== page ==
Sellers have the ability to set the list price where they want. Typically anyway, if the seller is forced to sell or it’s a bank owned property other factors come into play that require the owner to sell the property for a minimum price. Too high of a sales price and there won’t be very many at the open house,priced too low if any at all. Too low of a price can also present a problem, but not necessarily as it relates to the current owner.

Owners who must sell quickly are often under the gun and have to sell the property before the bank forecloses. That means the home will be priced well below market to attract as many buyers as possible in the shortest period of time. However, when the home is priced at a “too good to be true” figure, that unbelievable deal won’t last very long. Why is that? If the home is in fact listed well below recent sales in the area it will attract a ton of potential buyers. Have you ever walked through a property and there were several other people walking around the house with a tape measure, filming the unit with their mobile phone and making notes? They’re probably investors just like you. And they saw the very same listing you did.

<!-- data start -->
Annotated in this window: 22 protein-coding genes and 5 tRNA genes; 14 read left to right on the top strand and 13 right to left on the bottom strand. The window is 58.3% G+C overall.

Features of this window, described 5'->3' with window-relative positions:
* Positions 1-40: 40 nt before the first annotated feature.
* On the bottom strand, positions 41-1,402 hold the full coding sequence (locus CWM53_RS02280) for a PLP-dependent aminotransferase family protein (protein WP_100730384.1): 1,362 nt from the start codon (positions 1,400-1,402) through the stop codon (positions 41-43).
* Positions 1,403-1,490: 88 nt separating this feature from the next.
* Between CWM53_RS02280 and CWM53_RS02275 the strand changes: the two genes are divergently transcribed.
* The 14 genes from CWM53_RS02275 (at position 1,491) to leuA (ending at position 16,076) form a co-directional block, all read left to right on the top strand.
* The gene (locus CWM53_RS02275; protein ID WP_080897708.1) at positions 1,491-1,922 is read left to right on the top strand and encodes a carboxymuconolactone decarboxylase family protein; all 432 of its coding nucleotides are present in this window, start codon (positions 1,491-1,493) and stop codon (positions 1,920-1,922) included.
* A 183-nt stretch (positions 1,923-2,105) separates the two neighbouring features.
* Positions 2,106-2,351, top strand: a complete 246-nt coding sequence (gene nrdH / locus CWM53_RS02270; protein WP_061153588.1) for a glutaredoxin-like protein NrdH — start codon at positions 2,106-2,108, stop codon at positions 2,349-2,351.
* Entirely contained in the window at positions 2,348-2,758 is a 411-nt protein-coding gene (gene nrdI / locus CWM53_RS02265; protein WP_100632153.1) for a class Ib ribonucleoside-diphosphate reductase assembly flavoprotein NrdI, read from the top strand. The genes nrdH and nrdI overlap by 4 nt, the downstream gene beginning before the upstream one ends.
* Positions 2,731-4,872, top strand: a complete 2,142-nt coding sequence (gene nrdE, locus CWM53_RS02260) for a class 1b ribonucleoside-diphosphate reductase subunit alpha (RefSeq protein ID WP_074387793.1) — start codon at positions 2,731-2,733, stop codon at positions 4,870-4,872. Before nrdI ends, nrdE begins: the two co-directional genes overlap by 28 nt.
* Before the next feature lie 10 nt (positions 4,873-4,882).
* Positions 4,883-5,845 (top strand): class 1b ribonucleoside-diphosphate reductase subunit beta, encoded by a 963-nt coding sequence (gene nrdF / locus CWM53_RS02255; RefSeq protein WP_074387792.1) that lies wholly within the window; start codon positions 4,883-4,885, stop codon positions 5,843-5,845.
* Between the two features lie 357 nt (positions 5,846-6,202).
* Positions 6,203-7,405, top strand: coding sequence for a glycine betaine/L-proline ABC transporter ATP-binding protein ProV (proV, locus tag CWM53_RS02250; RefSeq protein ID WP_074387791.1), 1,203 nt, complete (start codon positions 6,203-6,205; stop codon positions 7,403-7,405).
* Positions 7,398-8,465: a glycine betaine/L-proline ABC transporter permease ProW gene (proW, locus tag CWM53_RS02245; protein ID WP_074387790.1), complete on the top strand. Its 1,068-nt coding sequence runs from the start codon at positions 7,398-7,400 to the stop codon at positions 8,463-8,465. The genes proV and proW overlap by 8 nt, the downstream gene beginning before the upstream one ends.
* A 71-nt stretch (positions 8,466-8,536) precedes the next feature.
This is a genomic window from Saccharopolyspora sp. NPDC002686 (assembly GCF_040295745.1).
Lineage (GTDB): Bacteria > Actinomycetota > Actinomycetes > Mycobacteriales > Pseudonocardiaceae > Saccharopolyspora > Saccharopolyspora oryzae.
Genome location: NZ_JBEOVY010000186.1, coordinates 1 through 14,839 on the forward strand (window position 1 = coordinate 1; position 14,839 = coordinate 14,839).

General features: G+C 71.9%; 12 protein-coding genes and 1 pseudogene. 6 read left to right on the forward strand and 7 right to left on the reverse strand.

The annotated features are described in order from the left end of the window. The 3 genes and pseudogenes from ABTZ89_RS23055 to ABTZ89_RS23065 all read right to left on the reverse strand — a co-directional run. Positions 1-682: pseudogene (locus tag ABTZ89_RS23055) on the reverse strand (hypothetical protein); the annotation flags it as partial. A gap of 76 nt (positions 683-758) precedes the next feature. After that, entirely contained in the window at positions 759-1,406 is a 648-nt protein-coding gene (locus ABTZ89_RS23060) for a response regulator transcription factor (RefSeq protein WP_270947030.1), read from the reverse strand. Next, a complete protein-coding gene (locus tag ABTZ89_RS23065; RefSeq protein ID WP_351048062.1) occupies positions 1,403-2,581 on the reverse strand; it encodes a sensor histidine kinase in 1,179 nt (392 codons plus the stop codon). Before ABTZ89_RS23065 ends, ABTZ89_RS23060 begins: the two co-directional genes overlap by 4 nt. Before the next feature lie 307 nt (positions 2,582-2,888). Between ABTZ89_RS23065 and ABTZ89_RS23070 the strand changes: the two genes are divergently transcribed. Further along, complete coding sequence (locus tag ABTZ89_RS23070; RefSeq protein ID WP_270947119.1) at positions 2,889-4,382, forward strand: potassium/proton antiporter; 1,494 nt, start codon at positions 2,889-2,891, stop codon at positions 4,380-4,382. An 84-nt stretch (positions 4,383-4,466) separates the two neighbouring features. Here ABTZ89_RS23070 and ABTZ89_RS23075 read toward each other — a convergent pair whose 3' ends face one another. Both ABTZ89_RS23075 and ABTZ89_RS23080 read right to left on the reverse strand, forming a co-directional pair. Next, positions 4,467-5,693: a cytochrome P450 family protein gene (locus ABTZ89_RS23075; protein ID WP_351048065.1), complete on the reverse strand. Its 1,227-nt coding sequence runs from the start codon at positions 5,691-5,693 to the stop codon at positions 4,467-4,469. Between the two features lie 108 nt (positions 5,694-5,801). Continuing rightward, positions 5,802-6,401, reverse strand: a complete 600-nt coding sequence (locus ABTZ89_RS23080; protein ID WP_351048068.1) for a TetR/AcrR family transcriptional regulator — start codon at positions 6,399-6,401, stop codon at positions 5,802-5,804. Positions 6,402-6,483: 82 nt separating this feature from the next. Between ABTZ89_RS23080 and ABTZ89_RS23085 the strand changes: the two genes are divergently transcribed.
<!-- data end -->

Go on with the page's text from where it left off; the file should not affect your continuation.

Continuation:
The problem with this approach, at least from the investor’s perspective, is the selling price will rarely be near the original amount. When you’re inspecting a property with your contractor and there are obviously other investors and contractors looking at the property the same time you are, suddenly there’s a bit of urgency. Your notion of a very good deal is confirmed by others. Lots of others. And these are just the ones you see. How many others will walk through once you leave today? And tomorrow? Can you see a bidding war coming up? That’s likely what will happen. Other investors see instant competition and the offers begin to mount. That excellent deal turns out to be an excellent strategy—for the owner, not the buyer.